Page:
“Have you brought our repast?” the cool, mechanical voice issued forth from a wide grid on the wall, below a one-way glass window.
“One extra-large pizza, many toppings,” I said. “By the way, you are what you eat.” I’d spent the last few years tempting fate, trying to determine exactly how much I could get away with. So far, it seemed that our new overlords weren’t bothered too much about direct insults or slurs. Active rebellion was obviously a different story.
“Do you want our assistance or don’t you,” the voice responded. Hopefully I hadn’t taken things too far this time. I didn’t want to raise any suspicions by suddenly acting polite though. Continue reading
“I don’t think that’s how people dressed for the occasion,” I said.
“It was supposedly a militaristic era,” said Rob. He’d dyed his skin a mottled mix of dark green, patches of brown, and fine yellow tracery, like the veins of leaves. It might have been appropriate – had he intended to run around naked in a forest without being seen. His brightly-colored orange overalls ruined that effect though. He pointed to the white ten-digit number emblazoned on the chest. “This, however, is the genuine article. I spotted the style in an old photograph and printed it specially.”
“I think you’re missing the point,” I said. “This was one of the most important rites of passage of that era. Kids waited their whole adolescent lives for this moment, and they wouldn’t have dressed like that. I’m entirely certain that’s some sort of indicator of low personal status. You should have worn a suit.” Continue reading
Thirty times per second, the automated writer finishes a new book and sends it off to its automated agent.
Thirty times per second, the agent runs a Bayesian filter against the writer’s book, to see if it is likely to sell. Usually the agent sends it back to the writer. About once per second, it accepts the book.
Once per second, the agent forwards the book to five carefully selected publishers, all of whom have purchased from the agent recently.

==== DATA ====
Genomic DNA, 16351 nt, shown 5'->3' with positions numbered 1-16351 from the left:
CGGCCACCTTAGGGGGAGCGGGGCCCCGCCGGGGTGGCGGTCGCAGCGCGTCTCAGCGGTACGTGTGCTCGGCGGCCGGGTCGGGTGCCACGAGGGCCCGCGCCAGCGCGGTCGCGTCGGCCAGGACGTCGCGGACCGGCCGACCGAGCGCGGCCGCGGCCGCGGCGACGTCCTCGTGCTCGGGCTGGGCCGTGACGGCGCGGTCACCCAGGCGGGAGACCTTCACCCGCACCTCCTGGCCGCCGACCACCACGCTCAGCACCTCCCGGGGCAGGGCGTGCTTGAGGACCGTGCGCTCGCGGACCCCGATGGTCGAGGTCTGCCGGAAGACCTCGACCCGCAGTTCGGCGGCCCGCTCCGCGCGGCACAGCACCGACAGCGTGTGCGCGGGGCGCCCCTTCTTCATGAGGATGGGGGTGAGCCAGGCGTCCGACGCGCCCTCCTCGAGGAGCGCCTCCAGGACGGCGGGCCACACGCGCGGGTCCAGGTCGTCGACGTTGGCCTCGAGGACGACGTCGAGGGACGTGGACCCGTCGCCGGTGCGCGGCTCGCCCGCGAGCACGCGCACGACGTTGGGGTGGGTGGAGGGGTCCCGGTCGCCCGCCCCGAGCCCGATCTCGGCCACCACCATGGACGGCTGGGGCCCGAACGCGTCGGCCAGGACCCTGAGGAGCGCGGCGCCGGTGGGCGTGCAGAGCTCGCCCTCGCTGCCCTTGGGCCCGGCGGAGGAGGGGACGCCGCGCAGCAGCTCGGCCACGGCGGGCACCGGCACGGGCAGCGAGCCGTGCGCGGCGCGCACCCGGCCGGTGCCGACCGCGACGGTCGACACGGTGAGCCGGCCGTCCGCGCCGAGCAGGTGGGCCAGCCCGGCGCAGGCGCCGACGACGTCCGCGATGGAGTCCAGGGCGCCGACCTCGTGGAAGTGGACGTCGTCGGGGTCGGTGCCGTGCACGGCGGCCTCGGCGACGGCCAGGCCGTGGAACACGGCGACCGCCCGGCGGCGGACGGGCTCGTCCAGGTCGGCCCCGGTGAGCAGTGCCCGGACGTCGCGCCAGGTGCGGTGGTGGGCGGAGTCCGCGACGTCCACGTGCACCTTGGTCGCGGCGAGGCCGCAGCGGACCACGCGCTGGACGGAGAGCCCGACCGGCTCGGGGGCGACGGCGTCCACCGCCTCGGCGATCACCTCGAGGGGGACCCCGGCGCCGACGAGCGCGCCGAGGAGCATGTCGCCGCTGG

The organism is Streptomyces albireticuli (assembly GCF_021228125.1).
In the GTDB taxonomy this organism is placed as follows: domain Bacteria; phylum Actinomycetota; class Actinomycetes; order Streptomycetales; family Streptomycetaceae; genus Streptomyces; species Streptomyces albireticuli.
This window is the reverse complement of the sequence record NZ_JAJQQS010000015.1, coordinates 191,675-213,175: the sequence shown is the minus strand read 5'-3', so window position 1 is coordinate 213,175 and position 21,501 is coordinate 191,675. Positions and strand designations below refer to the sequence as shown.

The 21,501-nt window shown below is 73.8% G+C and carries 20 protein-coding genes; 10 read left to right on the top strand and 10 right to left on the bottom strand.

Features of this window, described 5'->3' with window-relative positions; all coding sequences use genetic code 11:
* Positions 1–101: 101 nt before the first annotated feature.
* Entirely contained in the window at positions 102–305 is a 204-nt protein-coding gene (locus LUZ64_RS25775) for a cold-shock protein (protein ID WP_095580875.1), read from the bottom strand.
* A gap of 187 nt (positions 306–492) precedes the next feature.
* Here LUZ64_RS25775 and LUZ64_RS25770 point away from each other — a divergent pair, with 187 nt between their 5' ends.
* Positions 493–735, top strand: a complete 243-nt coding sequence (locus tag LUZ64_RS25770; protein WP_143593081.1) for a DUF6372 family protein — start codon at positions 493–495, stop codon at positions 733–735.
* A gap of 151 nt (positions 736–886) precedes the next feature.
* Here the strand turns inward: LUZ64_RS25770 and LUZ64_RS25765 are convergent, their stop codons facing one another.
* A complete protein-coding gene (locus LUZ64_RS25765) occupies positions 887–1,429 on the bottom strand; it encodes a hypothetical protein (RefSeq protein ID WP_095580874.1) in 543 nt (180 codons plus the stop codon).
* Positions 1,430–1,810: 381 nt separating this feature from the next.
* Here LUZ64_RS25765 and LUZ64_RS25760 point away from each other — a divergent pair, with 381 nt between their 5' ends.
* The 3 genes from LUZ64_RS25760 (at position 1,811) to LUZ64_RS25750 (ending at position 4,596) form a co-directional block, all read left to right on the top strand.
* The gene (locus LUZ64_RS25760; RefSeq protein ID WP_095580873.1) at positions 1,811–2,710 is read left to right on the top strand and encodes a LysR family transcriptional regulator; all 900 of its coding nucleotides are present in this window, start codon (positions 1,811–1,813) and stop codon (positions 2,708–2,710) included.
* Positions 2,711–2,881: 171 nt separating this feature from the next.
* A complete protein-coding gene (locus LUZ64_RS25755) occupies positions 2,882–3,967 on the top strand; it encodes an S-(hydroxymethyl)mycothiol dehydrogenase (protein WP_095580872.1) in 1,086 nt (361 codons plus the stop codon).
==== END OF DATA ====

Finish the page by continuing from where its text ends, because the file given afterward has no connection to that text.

Once every second, artificially intelligent editors mull over the latest offering from the writer. They may bribe some of their usual distributors with micro-payments for a sneak-peak at some of the latest best-sellers (those books that have sold the most copies in the last hour), so that they can run a competitive analysis. Usually they reject the book. Continue reading
Strange things may happen when one hangs out one’s shingle as a futurist. Take, for example, this email, which I received this morning. The date in the header is from ten years in the future.
The end-cap was shaped like a five-petalled rose, stretching from the searing heat of the central sun-line, into a great metal embrace that hugged the patchwork green of farmland and the compact conurbations of Ross Cylinder’s inner skin.
The sun-line used vast magnets to haul plasma, heated to incandescence by an array of mirrors outside of the Cylinder, from one end-cap to the other, providing light and heat and all the right sorts of radiation to its inhabitants.
The fliers huddled in a jump-off area within the end-cap, just inside the micro-gee mark. It was close enough to the sun-line for it to be quite balmy.
“I’m going to run through the safety stuff,” said a race official. Somebody groaned. She ignored the sound. “Wings to ride the thermals outwards,” she said. “Electromagnets to pull you back in towards the sun-line. If you touch the sun-line, you’ll get burned.” At this, somebody else made a sizzling sound with their lips. “Please pay attention,” she snapped. Continue reading